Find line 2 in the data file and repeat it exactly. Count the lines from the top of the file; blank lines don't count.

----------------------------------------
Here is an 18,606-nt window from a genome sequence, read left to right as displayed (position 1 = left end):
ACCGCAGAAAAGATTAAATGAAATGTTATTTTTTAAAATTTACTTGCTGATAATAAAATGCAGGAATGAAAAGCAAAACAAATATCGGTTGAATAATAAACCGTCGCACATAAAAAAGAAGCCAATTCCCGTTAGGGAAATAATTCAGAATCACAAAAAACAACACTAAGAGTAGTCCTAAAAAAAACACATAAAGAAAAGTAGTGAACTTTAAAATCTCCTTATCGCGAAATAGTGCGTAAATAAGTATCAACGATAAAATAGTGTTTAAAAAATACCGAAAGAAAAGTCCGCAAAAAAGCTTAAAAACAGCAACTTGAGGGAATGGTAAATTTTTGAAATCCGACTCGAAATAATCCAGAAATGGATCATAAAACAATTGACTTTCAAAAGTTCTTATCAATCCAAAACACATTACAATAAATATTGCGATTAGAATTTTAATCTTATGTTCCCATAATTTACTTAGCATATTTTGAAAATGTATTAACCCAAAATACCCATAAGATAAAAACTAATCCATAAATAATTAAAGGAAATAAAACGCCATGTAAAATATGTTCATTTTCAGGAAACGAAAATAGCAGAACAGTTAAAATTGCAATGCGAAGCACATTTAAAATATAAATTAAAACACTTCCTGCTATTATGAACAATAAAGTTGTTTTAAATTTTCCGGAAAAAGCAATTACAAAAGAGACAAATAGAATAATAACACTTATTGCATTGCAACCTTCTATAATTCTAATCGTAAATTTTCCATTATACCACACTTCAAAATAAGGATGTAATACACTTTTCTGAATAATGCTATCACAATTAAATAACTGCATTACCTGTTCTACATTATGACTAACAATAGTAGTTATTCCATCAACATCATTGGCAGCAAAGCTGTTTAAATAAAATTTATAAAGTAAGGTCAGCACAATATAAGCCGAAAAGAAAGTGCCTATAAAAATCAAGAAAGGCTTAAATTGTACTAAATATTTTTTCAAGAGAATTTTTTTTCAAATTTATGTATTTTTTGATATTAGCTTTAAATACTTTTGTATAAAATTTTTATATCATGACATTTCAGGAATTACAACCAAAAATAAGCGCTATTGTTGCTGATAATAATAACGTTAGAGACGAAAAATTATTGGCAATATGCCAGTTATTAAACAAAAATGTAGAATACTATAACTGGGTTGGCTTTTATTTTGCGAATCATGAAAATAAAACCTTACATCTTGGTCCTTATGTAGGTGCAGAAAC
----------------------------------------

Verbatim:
ACCGCAGAAAAGATTAAATGAAATGTTATTTTTTAAAATTTACTTGCTGATAATAAAATGCAGGAATGAAAAGCAAAACAAATATCGGTTGAATAATAAACCGTCGCACATAAAAAAGAAGCCAATTCCCGTTAGGGAAATAATTCAGAATCACAAAAAACAACACTAAGAGTAGTCCTAAAAAAAACACATAAAGAAAAGTAGTGAACTTTAAAATCTCCTTATCGCGAAATAGTGCGTAAATAAGTATCAACGATAAAATAGTGTTTAAAAAATACCGAAAGAAAAGTCCGCAAAAAAGCTTAAAAACAGCAACTTGAGGGAATGGTAAATTTTTGAAATCCGACTCGAAATAATCCAGAAATGGATCATAAAACAATTGACTTTCAAAAGTTCTTATCAATCCAAAACACATTACAATAAATATTGCGATTAGAATTTTAATCTTATGTTCCCATAATTTACTTAGCATATTTTGAAAATGTATTAACCCAAAATACCCATAAGATAAAAACTAATCCATAAATAATTAAAGGAAATAAAACGCCATGTAAAATATGTTCATTTTCAGGAAACGAAAATAGCAGAACAGTTAAAATTGCAATGCGAAGCACATTTAAAATATAAATTAAAACACTTCCTGCTATTATGAACAATAAAGTTGTTTTAAATTTTCCGGAAAAAGCAATTACAAAAGAGACAAATAGAATAATAACACTTATTGCATTGCAACCTTCTATAATTCTAATCGTAAATTTTCCATTATACCACACTTCAAAATAAGGATGTAATACACTTTTCTGAATAATGCTATCACAATTAAATAACTGCATTACCTGTTCTACATTATGACTAACAATAGTAGTTATTCCATCAACATCATTGGCAGCAAAGCTGTTTAAATAAAATTTATAAAGTAAGGTCAGCACAATATAAGCCGAAAAGAAAGTGCCTATAAAAATCAAGAAAGGCTTAAATTGTACTAAATATTTTTTCAAGAGAATTTTTTTTCAAATTTATGTATTTTTTGATATTAGCTTTAAATACTTTTGTATAAAATTTTTATATCATGACATTTCAGGAATTACAACCAAAAATAAGCGCTATTGTTGCTGATAATAATAACGTTAGAGACGAAAAATTATTGGCAATATGCCAGTTATTAAACAAAAATGTAGAATACTATAACTGGGTTGGCTTTTATTTTGCGAATCATGAAAATAAAACCTTACATCTTGGTCCTTATGTAGGTGCAGAAAC